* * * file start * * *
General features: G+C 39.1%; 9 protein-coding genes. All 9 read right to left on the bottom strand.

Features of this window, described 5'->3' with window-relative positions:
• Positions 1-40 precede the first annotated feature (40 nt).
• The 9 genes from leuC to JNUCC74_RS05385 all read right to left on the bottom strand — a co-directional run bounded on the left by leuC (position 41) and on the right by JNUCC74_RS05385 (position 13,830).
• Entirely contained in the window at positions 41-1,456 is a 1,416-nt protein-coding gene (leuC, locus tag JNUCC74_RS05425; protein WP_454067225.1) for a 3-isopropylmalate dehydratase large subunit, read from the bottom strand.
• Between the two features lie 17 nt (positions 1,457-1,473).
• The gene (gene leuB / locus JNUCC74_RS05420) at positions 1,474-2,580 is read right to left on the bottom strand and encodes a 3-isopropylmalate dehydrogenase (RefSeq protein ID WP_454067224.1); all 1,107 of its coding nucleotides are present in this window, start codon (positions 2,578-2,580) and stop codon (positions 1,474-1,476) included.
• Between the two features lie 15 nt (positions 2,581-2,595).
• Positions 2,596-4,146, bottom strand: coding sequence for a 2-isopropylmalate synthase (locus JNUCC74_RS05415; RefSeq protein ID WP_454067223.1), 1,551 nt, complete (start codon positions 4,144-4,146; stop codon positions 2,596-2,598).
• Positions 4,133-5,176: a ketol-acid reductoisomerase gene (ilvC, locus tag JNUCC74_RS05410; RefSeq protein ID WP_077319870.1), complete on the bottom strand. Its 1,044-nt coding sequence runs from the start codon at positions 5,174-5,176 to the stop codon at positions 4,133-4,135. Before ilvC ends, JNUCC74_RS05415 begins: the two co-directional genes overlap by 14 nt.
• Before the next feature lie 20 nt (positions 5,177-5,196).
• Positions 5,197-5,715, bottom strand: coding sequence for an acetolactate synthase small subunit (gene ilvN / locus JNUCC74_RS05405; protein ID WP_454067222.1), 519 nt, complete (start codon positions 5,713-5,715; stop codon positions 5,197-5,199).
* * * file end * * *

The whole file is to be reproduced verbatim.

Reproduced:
General features: G+C 39.1%; 9 protein-coding genes. All 9 read right to left on the bottom strand.

Features of this window, described 5'->3' with window-relative positions:
• Positions 1-40 precede the first annotated feature (40 nt).
• The 9 genes from leuC to JNUCC74_RS05385 all read right to left on the bottom strand — a co-directional run bounded on the left by leuC (position 41) and on the right by JNUCC74_RS05385 (position 13,830).
• Entirely contained in the window at positions 41-1,456 is a 1,416-nt protein-coding gene (leuC, locus tag JNUCC74_RS05425; protein WP_454067225.1) for a 3-isopropylmalate dehydratase large subunit, read from the bottom strand.
• Between the two features lie 17 nt (positions 1,457-1,473).
• The gene (gene leuB / locus JNUCC74_RS05420) at positions 1,474-2,580 is read right to left on the bottom strand and encodes a 3-isopropylmalate dehydrogenase (RefSeq protein ID WP_454067224.1); all 1,107 of its coding nucleotides are present in this window, start codon (positions 2,578-2,580) and stop codon (positions 1,474-1,476) included.
• Between the two features lie 15 nt (positions 2,581-2,595).
• Positions 2,596-4,146, bottom strand: coding sequence for a 2-isopropylmalate synthase (locus JNUCC74_RS05415; RefSeq protein ID WP_454067223.1), 1,551 nt, complete (start codon positions 4,144-4,146; stop codon positions 2,596-2,598).
• Positions 4,133-5,176: a ketol-acid reductoisomerase gene (ilvC, locus tag JNUCC74_RS05410; RefSeq protein ID WP_077319870.1), complete on the bottom strand. Its 1,044-nt coding sequence runs from the start codon at positions 5,174-5,176 to the stop codon at positions 4,133-4,135. Before ilvC ends, JNUCC74_RS05415 begins: the two co-directional genes overlap by 14 nt.
• Before the next feature lie 20 nt (positions 5,177-5,196).
• Positions 5,197-5,715, bottom strand: coding sequence for an acetolactate synthase small subunit (gene ilvN / locus JNUCC74_RS05405; protein ID WP_454067222.1), 519 nt, complete (start codon positions 5,713-5,715; stop codon positions 5,197-5,199).